But reality can be messy and confusing. The person calling 911 may not know if any law-abiding citizens on the scene are armed. A dispatcher may not ask, or relay, such information to officers. Someone using a gun to defend against an attack may not immediately want — or think — to drop their gun.
“So much of the training in a case like this is going to be framed around what an officer knows at the time he or she arrives at the scene,” said Jim Bueermann, president of the Police Foundation, a research and training organization.
That is particularly important in parts of America where there is a high rate of gun ownership — and a strong belief in armed self-defense, Bueermann said.
“There the officers are going to receive a slightly different slant on training — like, remember that not everyone with guns are the bad guys, and make sure you know who, to the best of your ability, you are dealing with,” Bueermann said. “The problem comes when before an officer can figure that out, the law-abiding citizen with a gun turns toward the officer or does something that the officer interprets to be a threatening gesture and shoots him.”
Harvey Hedden, executive director of the International Law Enforcement Educators and Trainers Association, said that it was “unreasonable” for officers to assume that anyone they encounter with a gun is an armed citizen protecting themselves.
“It is a tragedy and it’s something that concealed carry holders and armed homeowners have to consider — when the police respond, there’s no label on anyone to tell them who’s the bad guy and who’s the good guy,” Hedden said.
But Tony Fabian, president of the Colorado State Shooting Association, an affiliate of the National Rifle Association, said the onus belongs on the police.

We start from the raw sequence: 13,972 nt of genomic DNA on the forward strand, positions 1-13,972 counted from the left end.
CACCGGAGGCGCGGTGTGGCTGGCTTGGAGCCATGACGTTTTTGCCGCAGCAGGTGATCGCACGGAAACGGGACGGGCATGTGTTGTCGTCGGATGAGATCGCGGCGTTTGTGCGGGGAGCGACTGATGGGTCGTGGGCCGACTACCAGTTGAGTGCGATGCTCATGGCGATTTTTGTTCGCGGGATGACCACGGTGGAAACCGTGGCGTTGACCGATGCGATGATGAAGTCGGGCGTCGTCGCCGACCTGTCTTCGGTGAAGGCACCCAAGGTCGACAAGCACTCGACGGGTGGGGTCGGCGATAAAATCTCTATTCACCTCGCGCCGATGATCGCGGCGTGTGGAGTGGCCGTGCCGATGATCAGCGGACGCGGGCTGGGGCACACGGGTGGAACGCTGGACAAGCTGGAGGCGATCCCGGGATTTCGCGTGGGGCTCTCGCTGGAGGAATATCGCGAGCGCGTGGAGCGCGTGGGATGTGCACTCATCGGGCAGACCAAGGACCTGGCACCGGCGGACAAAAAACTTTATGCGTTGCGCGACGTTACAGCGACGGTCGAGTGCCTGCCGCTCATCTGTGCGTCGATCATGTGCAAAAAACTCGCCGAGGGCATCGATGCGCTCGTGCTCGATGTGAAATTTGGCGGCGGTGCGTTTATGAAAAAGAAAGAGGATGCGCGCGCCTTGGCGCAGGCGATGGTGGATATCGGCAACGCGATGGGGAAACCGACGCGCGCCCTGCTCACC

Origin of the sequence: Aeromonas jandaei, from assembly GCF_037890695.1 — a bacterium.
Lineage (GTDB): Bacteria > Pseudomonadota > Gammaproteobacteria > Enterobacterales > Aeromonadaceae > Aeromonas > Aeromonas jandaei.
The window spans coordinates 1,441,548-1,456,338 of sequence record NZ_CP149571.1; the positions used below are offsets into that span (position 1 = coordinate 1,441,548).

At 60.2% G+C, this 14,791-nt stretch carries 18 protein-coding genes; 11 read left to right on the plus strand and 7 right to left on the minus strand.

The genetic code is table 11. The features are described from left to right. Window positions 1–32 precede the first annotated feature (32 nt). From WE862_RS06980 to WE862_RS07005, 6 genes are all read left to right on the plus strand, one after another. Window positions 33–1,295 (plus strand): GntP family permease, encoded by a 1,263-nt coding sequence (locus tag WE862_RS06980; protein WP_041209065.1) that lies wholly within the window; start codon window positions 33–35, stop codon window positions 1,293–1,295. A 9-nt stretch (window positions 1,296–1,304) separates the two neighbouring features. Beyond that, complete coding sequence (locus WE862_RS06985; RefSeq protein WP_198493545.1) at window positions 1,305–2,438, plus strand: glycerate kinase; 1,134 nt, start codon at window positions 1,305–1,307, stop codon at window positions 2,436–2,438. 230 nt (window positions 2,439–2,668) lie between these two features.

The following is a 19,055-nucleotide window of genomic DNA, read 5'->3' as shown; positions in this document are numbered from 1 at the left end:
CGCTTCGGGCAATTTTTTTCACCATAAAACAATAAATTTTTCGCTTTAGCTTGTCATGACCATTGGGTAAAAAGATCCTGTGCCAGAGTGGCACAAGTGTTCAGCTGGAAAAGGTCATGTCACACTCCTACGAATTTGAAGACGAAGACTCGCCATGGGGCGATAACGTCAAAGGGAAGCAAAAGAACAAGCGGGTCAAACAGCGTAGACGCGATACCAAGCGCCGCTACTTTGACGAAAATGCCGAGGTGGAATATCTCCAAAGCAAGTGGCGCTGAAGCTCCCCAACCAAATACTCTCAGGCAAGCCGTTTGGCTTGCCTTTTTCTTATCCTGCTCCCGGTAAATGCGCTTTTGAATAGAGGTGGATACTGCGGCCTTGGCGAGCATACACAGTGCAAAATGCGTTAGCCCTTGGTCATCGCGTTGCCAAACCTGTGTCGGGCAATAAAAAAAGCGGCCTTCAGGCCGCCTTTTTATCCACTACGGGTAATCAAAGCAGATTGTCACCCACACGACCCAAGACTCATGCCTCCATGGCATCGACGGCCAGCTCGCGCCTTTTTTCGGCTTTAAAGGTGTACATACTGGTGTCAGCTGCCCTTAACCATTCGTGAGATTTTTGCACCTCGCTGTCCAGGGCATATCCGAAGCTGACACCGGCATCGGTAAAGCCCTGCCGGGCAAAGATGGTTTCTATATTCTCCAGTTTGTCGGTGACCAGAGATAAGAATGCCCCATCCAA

Fabian declined to comment on the Aurora case when asked, prior to police releasing new details in the case, saying that facts were not clear enough at that time to determine whether anyone is at fault. “But it seems to me that if there are questions about this tragic incident regarding training, I would expect that they would be most appropriately directed at the law enforcement agency and not the civilian homeowner who was defending his premises and its occupants,” Fabian said in an email.
Before Thursday’s press conference, Aurora police had declined to provide details about the shootings beyond a statement posted on the department’s blog.
The officer who shot Black, who has not been identified, has been placed on paid administrative duty. Metz said Thursday that the officer is a military veteran and “he is incredibly heartbroken over this situation” and is praying for the Black family.
Metz said in a video statement Wednesday that there had been inaccuracies in public reporting about the shooting. “This has been a very tragic situation and a very heartbreaking situation for everyone involved,” Metz said.
The police chief said that he and other members of the police department met with Black’s family Thursday morning.
Metz read a statement he said was from the family in which they asked that the body camera video not be released publicly yet, because they don’t want violent moments of his distinguished life to be his public legacy.
“The investigation is in its early stages, and until it is complete there will remain many more questions than answers,” the statement read by Metz said. They also said in the statement that threats and harassment of police over the shooting “must stop.”
“Any disrespect to law enforcement carried out in Mr. Black’s name would be contrary to his wishes,” the family statement read by Metz said.
About 16 miles south of Aurora, in the town of Parker, firearms instructor Dave Heath has clipped a newspaper article about Monday’s shooting. He plans to share it with his students as a lesson of how quickly things can go wrong for gun owners defending their homes.
“I’m not blaming either one of them, because we don’t know what happened,” Heath said. “There are too many factors. But the most important thing that’s reinforced in my teaching is: Put the gun down when police arrive.”